The story is told of three military recruiters being invited to a high school assembly for the purpose of communicating the benefits of military life after graduation. The assembly gathered in the gymnasium and all the students took their seats on the wooden bleachers. The principal of the school was emphatic that each of the recruiters only speak to the assembly for 20 minutes so they would all have equal time before the hour-long meeting was over, after which the students would be able to check out their booths if they wanted more specific information on how to join a certain branch.
The recruiter for the Army was up first and he spoke passionately about how great the Army was and why each and every student there should join. His zeal led him to talk for 25 minutes.
Not to be outdone, the Navy representative got up and spoke with great fervor about why the students in attendance should consider joining the Navy. His enthusiasm led to a verbose 30 minutes.
Up last was the recruiter for the Marines, and all that remained of the hour was a measly 5 minutes. The officer stood to his feet and paced in front of the crowd. Nearly four minutes passed as he moved back and forth like a caged lion in tense quietness.
When he finally broke the silence, he said, “In a crowd this size, I doubt that maybe one or two of you are good enough to call yourself a Marine. If those one or two could come see me at my booth afterward, I would appreciate it. Thank you.” Then he sat down.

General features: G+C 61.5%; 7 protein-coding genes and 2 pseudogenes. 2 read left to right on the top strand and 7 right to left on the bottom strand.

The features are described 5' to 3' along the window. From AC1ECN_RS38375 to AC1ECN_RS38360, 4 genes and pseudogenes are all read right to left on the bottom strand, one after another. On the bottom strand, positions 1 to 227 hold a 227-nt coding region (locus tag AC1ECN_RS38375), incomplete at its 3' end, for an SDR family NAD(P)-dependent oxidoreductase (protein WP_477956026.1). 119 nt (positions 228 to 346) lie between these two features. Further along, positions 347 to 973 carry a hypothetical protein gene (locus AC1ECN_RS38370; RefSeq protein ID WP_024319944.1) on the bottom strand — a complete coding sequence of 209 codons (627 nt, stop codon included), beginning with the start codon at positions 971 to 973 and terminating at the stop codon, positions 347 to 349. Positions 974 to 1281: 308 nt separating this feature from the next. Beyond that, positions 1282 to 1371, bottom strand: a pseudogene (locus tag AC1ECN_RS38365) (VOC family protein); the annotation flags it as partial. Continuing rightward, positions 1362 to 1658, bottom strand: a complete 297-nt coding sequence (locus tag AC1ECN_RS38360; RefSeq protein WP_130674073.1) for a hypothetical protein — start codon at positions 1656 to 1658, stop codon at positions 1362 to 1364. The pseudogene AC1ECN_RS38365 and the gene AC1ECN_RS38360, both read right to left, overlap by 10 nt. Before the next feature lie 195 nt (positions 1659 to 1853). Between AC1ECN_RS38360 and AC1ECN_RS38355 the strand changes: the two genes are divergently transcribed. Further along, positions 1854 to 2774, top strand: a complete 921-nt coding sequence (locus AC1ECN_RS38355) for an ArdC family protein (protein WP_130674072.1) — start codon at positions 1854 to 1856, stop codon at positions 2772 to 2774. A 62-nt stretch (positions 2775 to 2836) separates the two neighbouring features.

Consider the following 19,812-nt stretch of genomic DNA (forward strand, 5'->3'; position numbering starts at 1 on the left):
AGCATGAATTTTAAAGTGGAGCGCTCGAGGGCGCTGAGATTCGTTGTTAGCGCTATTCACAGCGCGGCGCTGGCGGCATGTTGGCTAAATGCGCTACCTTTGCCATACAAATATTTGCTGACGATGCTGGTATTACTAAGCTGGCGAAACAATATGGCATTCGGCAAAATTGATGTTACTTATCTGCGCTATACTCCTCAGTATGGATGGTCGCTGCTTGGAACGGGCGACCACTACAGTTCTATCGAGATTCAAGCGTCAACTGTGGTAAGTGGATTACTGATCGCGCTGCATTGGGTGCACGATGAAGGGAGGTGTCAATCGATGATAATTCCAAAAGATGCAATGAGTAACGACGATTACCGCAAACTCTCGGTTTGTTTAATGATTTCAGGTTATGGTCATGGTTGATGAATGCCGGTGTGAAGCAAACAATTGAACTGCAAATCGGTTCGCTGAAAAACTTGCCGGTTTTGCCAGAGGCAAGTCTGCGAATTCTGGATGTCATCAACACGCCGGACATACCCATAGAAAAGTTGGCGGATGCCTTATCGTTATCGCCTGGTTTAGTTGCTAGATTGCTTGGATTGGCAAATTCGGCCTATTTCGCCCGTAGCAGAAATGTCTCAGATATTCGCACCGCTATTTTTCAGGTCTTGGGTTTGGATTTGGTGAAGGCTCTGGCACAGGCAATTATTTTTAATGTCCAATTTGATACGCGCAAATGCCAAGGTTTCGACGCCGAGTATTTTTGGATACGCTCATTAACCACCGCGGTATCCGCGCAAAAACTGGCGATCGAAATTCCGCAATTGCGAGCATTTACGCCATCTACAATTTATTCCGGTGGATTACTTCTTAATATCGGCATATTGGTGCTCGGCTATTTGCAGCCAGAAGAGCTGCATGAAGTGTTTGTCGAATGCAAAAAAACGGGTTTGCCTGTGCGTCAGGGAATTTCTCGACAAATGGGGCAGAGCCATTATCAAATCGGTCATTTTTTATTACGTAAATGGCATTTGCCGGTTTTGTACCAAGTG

After the assembly was over, guess whose line was the longest at their booth? Yep, you guessed it—the Marine’s.
See, the truth is that a person responds when the bar is raised in their life. They really do. During my sophomore year of college, a man I deeply respected looked me in the eye and said, “Shelby, you’ve got so much stinking potential…if you would just live up to it.” The implication, of course, was that I could do great things, but was not at the time. His sentence raised the bar in my life and spurred me on toward deeper levels of commitment to my studies, my relationships, and my walk with the Lord.
When was the last time someone raised the bar in your life, and encouraged you to jump for something greater? Has anyone ever done that for you? If not, allow me to be that guy and encourage you not to settle for a life of ease and little amounts of friction. Commit your ways to the glory of Jesus Christ and the advancement of His Great Commission (Matthew 28:18-20). See where He takes you when you’re willing to go, do, say, and give whatever He asks of you.